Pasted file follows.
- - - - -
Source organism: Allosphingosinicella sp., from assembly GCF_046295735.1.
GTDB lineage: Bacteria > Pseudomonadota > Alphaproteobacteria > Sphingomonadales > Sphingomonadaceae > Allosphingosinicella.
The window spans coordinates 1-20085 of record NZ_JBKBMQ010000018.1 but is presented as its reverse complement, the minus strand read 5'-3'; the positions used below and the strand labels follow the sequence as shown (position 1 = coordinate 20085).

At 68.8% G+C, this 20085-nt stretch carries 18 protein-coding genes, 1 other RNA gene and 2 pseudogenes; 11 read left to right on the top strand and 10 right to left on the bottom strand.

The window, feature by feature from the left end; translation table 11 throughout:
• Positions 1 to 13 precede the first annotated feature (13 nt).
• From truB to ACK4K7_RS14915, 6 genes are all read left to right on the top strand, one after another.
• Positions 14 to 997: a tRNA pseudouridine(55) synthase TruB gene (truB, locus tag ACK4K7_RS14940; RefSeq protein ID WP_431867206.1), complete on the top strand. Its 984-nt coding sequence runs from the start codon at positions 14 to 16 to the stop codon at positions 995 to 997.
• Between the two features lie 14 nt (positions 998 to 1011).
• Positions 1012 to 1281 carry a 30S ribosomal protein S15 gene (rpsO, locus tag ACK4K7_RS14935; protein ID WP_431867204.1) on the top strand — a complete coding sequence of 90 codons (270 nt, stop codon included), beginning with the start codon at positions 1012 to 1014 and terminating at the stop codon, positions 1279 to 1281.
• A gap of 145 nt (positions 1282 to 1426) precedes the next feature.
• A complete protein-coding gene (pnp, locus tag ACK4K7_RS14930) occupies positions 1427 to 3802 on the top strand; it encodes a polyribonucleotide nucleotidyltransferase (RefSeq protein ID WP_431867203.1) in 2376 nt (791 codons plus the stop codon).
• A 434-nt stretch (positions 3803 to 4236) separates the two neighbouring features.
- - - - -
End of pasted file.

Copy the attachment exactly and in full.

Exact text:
Source organism: Allosphingosinicella sp., from assembly GCF_046295735.1.
GTDB lineage: Bacteria > Pseudomonadota > Alphaproteobacteria > Sphingomonadales > Sphingomonadaceae > Allosphingosinicella.
The window spans coordinates 1-20085 of record NZ_JBKBMQ010000018.1 but is presented as its reverse complement, the minus strand read 5'-3'; the positions used below and the strand labels follow the sequence as shown (position 1 = coordinate 20085).

At 68.8% G+C, this 20085-nt stretch carries 18 protein-coding genes, 1 other RNA gene and 2 pseudogenes; 11 read left to right on the top strand and 10 right to left on the bottom strand.

The window, feature by feature from the left end; translation table 11 throughout:
• Positions 1 to 13 precede the first annotated feature (13 nt).
• From truB to ACK4K7_RS14915, 6 genes are all read left to right on the top strand, one after another.
• Positions 14 to 997: a tRNA pseudouridine(55) synthase TruB gene (truB, locus tag ACK4K7_RS14940; RefSeq protein ID WP_431867206.1), complete on the top strand. Its 984-nt coding sequence runs from the start codon at positions 14 to 16 to the stop codon at positions 995 to 997.
• Between the two features lie 14 nt (positions 998 to 1011).
• Positions 1012 to 1281 carry a 30S ribosomal protein S15 gene (rpsO, locus tag ACK4K7_RS14935; protein ID WP_431867204.1) on the top strand — a complete coding sequence of 90 codons (270 nt, stop codon included), beginning with the start codon at positions 1012 to 1014 and terminating at the stop codon, positions 1279 to 1281.
• A gap of 145 nt (positions 1282 to 1426) precedes the next feature.
• A complete protein-coding gene (pnp, locus tag ACK4K7_RS14930) occupies positions 1427 to 3802 on the top strand; it encodes a polyribonucleotide nucleotidyltransferase (RefSeq protein ID WP_431867203.1) in 2376 nt (791 codons plus the stop codon).
• A 434-nt stretch (positions 3803 to 4236) separates the two neighbouring features.